Ireland's smuggled cigarettes epidemic puts it up to the government to either enforce current regulations or else cut tobacco duty to allow legitimate traders to compete
Mar 12 2012 By Dan White
Junior Health Minister Roisin Shorthall needs to explain needs to explain the methodology used in arriving at the estimates of how smoking costs the country's health services
As smokers already know to their cost, Irish cigarette prices are the second-highest in Europe. According to figures compiled by the Irish Tobacco Manufacturers Advisory Committee (ITMAC), a packet of 20 cigarettes now costs €9.10 in Ireland.
This compares with €8.54 in the UK, €6.20 in France and €4.25 in Spain. Further east, cigarette prices are even lower with a packet of 20 international brand cigarettes costing just €1.19 in Ukraine and €1.17 in Serbia.
This enormous price disparity has inevitably led to a huge increase in tobacco smuggling. At least 24% and possibly up to 30% of the cigarettes smoked in this country are not Irish duty-paid. While some of these cigarettes may have been brought back entirely legally by Irish people travelling abroad, the vast majority are smuggled.
In addition to cheaper legally-produced cigarettes that have been purchased abroad, there has also been a huge upsurge in the smuggling, mainly from China, of counterfeit cigarettes. While smokers of legally-produced but smuggled cigarettes know what they are inhaling, those who consume counterfeit cigarettes have no such guarantee.
Loss of revenue
ITMAC estimates that, based on its surveys, no Irish duty was paid on 23% of the cigarettes smoked in this country in 2010. This is leading to an enormous loss of revenue, both excise duty and VAT, to the Irish exchequer. Once again estimates of the revenue loss from smuggled tobacco vary with ITMAC putting the figure at €526m.
Other sources put the figure even higher with IBEC’s Retail Ireland putting the total loss to the exchequer at €750m when consequential losses suffered by retailers are added.
After growing very rapidly during the second half of the last decade, with the proportion of cigarettes on which no Irish duty had been paid increasing from 11% in 2005 to 26% in 2010, cigarette smuggling seemed to plateau in 2010 with a slight fall to 23% being recorded. This seems to have been due to a combination of improved enforcement and the absence of tobacco duty increases in the December 2009 and December 2010 budgets.
This restraint vanished in last December’s budget when Finance Minister Michael Noonan announced a 25 cents increase in the excise duty on a packet of 20 cigarettes. This was compounded by the 2% increase in the standard VAT rate to 23%. This added a further 15 cents to the price of a packet of 20 cigarettes bringing the total increase to 40 cents.
Smuggling will increase
Not surprisingly the legitimate tobacco trade is fearful that this latest imposition will lead to a further increase in tobacco smuggling.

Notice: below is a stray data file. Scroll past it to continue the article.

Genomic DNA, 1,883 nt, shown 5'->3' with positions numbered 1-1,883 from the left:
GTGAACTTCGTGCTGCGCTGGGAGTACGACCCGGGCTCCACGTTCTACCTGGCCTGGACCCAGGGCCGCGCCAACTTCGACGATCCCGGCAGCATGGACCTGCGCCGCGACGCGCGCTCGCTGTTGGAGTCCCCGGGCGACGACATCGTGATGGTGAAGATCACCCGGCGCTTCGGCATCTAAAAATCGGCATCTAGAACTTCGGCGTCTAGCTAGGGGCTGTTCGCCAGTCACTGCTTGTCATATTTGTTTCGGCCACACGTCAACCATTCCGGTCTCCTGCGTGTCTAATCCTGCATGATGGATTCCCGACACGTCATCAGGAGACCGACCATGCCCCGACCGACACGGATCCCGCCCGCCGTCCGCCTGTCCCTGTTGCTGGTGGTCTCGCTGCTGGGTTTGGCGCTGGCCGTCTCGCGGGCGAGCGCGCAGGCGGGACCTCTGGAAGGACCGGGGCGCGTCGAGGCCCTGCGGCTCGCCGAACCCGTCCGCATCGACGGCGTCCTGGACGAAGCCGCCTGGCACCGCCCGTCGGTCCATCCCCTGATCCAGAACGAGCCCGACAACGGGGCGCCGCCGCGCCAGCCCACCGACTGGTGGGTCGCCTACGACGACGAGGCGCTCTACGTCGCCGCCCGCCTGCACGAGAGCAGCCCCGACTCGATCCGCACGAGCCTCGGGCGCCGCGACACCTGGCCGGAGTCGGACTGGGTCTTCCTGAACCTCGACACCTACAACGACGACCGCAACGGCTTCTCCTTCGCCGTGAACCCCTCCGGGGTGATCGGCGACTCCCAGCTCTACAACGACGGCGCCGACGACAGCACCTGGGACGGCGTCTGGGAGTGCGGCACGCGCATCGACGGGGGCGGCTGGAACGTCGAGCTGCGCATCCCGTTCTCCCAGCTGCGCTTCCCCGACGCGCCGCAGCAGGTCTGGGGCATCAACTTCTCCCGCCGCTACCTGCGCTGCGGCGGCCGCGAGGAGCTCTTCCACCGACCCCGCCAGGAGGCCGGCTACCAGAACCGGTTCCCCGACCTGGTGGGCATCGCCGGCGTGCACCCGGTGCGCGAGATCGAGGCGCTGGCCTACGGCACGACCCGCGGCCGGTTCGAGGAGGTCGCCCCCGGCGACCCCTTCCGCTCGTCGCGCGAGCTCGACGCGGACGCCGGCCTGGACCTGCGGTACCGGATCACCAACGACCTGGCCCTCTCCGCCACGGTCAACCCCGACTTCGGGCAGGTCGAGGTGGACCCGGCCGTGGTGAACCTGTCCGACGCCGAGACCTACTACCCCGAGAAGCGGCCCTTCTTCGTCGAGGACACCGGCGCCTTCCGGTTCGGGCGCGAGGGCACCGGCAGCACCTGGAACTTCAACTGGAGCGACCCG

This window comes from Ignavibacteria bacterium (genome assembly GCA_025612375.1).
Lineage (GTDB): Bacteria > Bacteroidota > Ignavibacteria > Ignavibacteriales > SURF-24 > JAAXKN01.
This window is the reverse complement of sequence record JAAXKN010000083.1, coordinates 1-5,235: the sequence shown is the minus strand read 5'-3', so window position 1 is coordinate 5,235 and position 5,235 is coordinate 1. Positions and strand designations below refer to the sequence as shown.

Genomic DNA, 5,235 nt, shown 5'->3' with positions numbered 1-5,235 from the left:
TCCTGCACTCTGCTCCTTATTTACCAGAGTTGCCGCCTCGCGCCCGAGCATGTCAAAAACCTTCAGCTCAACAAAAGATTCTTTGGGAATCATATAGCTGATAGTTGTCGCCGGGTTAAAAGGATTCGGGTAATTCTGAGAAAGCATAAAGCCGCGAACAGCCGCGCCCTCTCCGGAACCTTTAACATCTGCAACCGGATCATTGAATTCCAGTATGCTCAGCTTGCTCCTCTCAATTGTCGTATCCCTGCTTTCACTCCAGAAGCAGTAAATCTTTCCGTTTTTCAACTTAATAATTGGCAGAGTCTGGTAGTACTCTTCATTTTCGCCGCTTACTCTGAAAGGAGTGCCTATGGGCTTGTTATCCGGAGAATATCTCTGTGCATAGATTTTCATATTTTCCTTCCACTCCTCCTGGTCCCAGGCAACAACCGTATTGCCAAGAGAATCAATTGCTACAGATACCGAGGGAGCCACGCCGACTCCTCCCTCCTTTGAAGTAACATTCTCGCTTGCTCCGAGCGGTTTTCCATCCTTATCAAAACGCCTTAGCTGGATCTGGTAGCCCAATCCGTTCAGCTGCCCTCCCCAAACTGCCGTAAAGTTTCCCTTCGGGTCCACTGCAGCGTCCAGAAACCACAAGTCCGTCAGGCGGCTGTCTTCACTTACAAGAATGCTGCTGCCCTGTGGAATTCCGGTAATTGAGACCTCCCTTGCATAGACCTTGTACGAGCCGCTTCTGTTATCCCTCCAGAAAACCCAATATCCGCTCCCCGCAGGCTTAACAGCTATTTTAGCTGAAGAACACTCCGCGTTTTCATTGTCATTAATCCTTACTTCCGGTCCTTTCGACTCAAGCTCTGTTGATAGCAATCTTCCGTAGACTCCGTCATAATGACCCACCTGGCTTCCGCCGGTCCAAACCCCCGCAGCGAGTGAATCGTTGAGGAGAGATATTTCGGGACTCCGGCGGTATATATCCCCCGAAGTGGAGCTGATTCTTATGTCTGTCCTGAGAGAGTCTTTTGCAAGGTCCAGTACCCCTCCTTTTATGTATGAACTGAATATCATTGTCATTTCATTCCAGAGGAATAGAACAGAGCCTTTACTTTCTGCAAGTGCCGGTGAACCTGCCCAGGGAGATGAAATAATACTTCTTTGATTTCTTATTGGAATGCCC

When it comes to cigarettes and smoking, governments everywhere are conflicted. Health departments point to the costs, sickness, medical treatment and premature death, associated with smoking. Junior Health Minister Roisin Shorthall told the Dáil last July that it would cost the health service €23bn over the next decade if smoking rates, currently 29% among adults, remained unchanged.
On the face of it these figures would seem to indicate that smoking is costing €2.6bn a year in healthcare costs and lost productivity. But are these figures the product of rigorous analysis or have they been merely “scientifically” plucked out of the air by advocacy groups? With previous estimates having put the healthcare costs associated with smoking at as low as €500m a year, Minister Shorthall needs to explain the methodology used in arriving at these estimates.
Even if her estimates prove to be accurate, they are of course gross figures. At the risk of sounding ghoulish, the optimum time for citizens to expire from an exchequer point of view is in their early sixties, i.e. after a working lifetime paying taxes but before they can draw their pensions. With their habit knocking an average of between 10 and 15 years off their life expectancies, most smokers fall into this category.
Any estimate of the true costs associated with smoking has to deduct the pension and healthcare savings resulting from the fact that most smokers die significantly younger than non-smokers.
As against the conflicting estimates of the cost of smoking are the very real revenues generated by tobacco, about €1.5bn a year. This means that Finance Departments, including our own, are reluctant to make cigarettes too expensive lest they seriously depress consumption and with it the tax take from tobacco.
A legal product
But there is an even more fundamental issue. Whatever one may feel about them, cigarettes are a legal product and likely to remain so for the foreseeable future.
Given this reality, it is incumbent on the government to ensure that the legal distributors of a legal product are not placed at a competitive disadvantage. But that is exactly what is now happening. While legitimate tobacco retailers face ever-tightening restrictions on their activities and a mounting excise duty and VAT burden, their illegal competitors are entirely unencumbered by such burdens.
Unfortunately they are not alone. Diesel launderers, who bleach the marker dye from tax-rebated agricultural diesel, are estimated to be costing the exchequer €150m, and possibly twice that amount, in lost revenue.
This is intolerable. If the government insists on imposing a high-tax regime on tobacco and diesel then it must do whatever it takes to ensure that these taxes are paid by all sellers. If it isn’t willing or able to do so then it should cut excessive duties and allow legitimate traders to compete on a level playing field instead.